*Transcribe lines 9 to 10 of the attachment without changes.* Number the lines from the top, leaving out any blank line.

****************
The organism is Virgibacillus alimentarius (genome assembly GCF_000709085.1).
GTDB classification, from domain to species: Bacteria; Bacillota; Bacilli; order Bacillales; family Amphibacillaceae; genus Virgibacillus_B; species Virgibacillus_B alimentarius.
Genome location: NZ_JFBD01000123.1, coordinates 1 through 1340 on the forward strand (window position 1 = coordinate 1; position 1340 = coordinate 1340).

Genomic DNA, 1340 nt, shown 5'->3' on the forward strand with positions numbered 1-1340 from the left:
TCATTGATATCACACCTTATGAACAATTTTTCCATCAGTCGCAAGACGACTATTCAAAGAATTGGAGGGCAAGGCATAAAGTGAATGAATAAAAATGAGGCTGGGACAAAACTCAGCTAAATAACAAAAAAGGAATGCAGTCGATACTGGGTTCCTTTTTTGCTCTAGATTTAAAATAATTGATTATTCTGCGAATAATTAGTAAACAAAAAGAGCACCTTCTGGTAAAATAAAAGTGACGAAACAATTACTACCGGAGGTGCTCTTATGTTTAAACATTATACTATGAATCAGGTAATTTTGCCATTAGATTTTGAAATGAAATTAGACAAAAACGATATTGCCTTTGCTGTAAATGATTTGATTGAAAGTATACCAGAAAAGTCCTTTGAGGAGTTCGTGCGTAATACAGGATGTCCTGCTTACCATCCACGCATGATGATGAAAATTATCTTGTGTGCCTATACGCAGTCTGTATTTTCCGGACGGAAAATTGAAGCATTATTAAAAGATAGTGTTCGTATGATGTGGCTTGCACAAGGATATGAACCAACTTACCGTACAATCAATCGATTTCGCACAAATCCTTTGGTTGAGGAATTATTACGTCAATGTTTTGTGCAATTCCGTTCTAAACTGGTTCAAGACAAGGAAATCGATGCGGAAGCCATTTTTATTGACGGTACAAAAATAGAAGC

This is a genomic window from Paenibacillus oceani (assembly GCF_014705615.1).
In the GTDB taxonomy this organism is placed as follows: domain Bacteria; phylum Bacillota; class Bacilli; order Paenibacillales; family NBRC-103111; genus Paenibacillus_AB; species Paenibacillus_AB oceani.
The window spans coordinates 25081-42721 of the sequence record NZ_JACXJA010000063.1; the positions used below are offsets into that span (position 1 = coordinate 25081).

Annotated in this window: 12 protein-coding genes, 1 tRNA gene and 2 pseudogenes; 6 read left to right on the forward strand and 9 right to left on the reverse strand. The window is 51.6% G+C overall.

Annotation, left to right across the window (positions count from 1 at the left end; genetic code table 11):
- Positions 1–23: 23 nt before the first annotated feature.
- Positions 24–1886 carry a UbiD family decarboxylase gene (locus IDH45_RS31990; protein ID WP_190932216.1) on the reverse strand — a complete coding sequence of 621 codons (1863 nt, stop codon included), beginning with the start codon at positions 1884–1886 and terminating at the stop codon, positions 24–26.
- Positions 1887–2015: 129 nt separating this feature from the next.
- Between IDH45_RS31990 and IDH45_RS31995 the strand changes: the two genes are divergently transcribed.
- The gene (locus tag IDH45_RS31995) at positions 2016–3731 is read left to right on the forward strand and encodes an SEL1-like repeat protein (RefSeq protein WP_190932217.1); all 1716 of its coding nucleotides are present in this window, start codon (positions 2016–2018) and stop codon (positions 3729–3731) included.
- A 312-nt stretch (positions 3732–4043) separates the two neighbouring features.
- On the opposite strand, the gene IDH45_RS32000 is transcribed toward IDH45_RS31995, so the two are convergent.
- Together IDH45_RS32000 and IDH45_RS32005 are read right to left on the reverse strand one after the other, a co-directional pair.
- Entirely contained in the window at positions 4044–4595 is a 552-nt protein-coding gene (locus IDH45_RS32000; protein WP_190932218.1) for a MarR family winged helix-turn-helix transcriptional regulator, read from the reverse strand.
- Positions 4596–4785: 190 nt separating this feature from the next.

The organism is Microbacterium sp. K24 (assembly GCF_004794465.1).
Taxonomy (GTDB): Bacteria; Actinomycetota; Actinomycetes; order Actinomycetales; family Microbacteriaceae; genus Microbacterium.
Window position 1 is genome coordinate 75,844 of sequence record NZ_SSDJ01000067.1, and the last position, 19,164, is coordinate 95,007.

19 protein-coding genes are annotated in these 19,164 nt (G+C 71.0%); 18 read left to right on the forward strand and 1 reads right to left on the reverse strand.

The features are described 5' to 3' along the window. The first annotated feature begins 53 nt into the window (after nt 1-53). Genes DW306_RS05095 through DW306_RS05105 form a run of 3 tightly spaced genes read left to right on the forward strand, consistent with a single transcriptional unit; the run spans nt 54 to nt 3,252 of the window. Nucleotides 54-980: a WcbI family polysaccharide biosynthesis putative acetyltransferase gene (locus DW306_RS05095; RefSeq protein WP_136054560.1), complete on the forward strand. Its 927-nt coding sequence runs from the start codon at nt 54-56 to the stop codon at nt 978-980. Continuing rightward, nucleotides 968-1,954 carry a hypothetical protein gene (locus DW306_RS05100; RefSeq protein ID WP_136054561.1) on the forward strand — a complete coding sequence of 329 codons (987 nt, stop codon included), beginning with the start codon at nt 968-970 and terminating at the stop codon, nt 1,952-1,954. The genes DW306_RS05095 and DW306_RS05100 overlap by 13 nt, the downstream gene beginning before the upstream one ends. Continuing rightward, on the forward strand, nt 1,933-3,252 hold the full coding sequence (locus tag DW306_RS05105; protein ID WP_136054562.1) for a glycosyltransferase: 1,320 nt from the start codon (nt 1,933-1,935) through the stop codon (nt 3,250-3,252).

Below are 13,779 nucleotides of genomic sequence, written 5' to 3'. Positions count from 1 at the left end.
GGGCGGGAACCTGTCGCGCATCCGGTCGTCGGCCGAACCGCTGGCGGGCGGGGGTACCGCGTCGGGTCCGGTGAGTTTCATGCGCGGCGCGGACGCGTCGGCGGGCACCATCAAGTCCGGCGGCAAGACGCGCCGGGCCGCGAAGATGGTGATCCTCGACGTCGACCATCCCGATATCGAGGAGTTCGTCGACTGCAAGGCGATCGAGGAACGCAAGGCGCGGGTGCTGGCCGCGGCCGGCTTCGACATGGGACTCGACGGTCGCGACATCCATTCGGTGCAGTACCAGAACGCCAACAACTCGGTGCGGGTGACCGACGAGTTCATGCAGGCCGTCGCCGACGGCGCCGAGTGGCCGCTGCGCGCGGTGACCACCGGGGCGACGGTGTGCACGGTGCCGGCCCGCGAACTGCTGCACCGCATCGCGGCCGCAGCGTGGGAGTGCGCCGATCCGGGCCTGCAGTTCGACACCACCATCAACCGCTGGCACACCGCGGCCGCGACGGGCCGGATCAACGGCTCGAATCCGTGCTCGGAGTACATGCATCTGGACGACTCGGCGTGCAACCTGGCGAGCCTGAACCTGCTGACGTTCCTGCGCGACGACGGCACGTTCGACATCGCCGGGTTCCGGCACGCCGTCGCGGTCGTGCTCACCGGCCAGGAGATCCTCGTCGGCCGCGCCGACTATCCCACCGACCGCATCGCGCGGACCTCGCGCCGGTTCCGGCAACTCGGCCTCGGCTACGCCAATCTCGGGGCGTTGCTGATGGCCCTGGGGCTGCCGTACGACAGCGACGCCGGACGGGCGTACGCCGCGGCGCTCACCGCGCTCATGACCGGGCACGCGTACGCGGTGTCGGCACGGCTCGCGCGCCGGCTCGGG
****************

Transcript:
Annotated in this window: 12 protein-coding genes, 1 tRNA gene and 2 pseudogenes; 6 read left to right on the forward strand and 9 right to left on the reverse strand. The window is 51.6% G+C overall.

Annotation, left to right across the window (positions count from 1 at the left end; genetic code table 11):